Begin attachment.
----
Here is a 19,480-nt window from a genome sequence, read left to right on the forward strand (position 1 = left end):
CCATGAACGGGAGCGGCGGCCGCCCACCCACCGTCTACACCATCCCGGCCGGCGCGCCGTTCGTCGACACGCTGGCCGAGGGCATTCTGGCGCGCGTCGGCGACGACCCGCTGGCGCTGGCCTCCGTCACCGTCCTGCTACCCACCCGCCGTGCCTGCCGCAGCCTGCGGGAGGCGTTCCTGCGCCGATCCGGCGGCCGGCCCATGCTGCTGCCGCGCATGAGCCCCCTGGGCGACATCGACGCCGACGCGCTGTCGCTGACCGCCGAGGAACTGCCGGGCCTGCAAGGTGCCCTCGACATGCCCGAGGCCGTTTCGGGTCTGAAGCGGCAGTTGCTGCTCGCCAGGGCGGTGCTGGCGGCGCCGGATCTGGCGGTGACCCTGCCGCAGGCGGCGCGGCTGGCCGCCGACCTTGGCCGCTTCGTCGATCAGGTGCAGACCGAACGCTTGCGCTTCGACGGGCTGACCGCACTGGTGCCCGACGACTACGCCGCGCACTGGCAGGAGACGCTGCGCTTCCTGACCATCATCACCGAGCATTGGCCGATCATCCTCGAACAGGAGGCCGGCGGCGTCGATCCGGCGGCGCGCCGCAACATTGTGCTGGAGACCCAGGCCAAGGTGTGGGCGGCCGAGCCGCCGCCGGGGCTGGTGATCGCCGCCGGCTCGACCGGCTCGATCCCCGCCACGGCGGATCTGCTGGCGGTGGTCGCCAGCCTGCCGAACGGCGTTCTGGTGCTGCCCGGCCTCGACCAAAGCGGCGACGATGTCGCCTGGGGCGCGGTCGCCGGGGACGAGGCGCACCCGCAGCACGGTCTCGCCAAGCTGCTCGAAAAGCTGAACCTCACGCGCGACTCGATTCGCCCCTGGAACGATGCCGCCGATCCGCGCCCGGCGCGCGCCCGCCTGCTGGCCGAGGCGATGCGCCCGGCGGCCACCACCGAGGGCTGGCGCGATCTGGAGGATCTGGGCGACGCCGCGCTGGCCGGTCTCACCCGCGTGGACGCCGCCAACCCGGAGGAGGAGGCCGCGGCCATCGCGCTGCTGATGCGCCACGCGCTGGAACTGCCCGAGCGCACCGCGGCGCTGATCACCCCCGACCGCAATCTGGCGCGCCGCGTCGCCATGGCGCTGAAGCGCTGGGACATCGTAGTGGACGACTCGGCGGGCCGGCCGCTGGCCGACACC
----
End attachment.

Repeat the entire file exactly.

Here is a 19,480-nt window from a genome sequence, read left to right on the forward strand (position 1 = left end):
CCATGAACGGGAGCGGCGGCCGCCCACCCACCGTCTACACCATCCCGGCCGGCGCGCCGTTCGTCGACACGCTGGCCGAGGGCATTCTGGCGCGCGTCGGCGACGACCCGCTGGCGCTGGCCTCCGTCACCGTCCTGCTACCCACCCGCCGTGCCTGCCGCAGCCTGCGGGAGGCGTTCCTGCGCCGATCCGGCGGCCGGCCCATGCTGCTGCCGCGCATGAGCCCCCTGGGCGACATCGACGCCGACGCGCTGTCGCTGACCGCCGAGGAACTGCCGGGCCTGCAAGGTGCCCTCGACATGCCCGAGGCCGTTTCGGGTCTGAAGCGGCAGTTGCTGCTCGCCAGGGCGGTGCTGGCGGCGCCGGATCTGGCGGTGACCCTGCCGCAGGCGGCGCGGCTGGCCGCCGACCTTGGCCGCTTCGTCGATCAGGTGCAGACCGAACGCTTGCGCTTCGACGGGCTGACCGCACTGGTGCCCGACGACTACGCCGCGCACTGGCAGGAGACGCTGCGCTTCCTGACCATCATCACCGAGCATTGGCCGATCATCCTCGAACAGGAGGCCGGCGGCGTCGATCCGGCGGCGCGCCGCAACATTGTGCTGGAGACCCAGGCCAAGGTGTGGGCGGCCGAGCCGCCGCCGGGGCTGGTGATCGCCGCCGGCTCGACCGGCTCGATCCCCGCCACGGCGGATCTGCTGGCGGTGGTCGCCAGCCTGCCGAACGGCGTTCTGGTGCTGCCCGGCCTCGACCAAAGCGGCGACGATGTCGCCTGGGGCGCGGTCGCCGGGGACGAGGCGCACCCGCAGCACGGTCTCGCCAAGCTGCTCGAAAAGCTGAACCTCACGCGCGACTCGATTCGCCCCTGGAACGATGCCGCCGATCCGCGCCCGGCGCGCGCCCGCCTGCTGGCCGAGGCGATGCGCCCGGCGGCCACCACCGAGGGCTGGCGCGATCTGGAGGATCTGGGCGACGCCGCGCTGGCCGGTCTCACCCGCGTGGACGCCGCCAACCCGGAGGAGGAGGCCGCGGCCATCGCGCTGCTGATGCGCCACGCGCTGGAACTGCCCGAGCGCACCGCGGCGCTGATCACCCCCGACCGCAATCTGGCGCGCCGCGTCGCCATGGCGCTGAAGCGCTGGGACATCGTAGTGGACGACTCGGCGGGCCGGCCGCTGGCCGACACC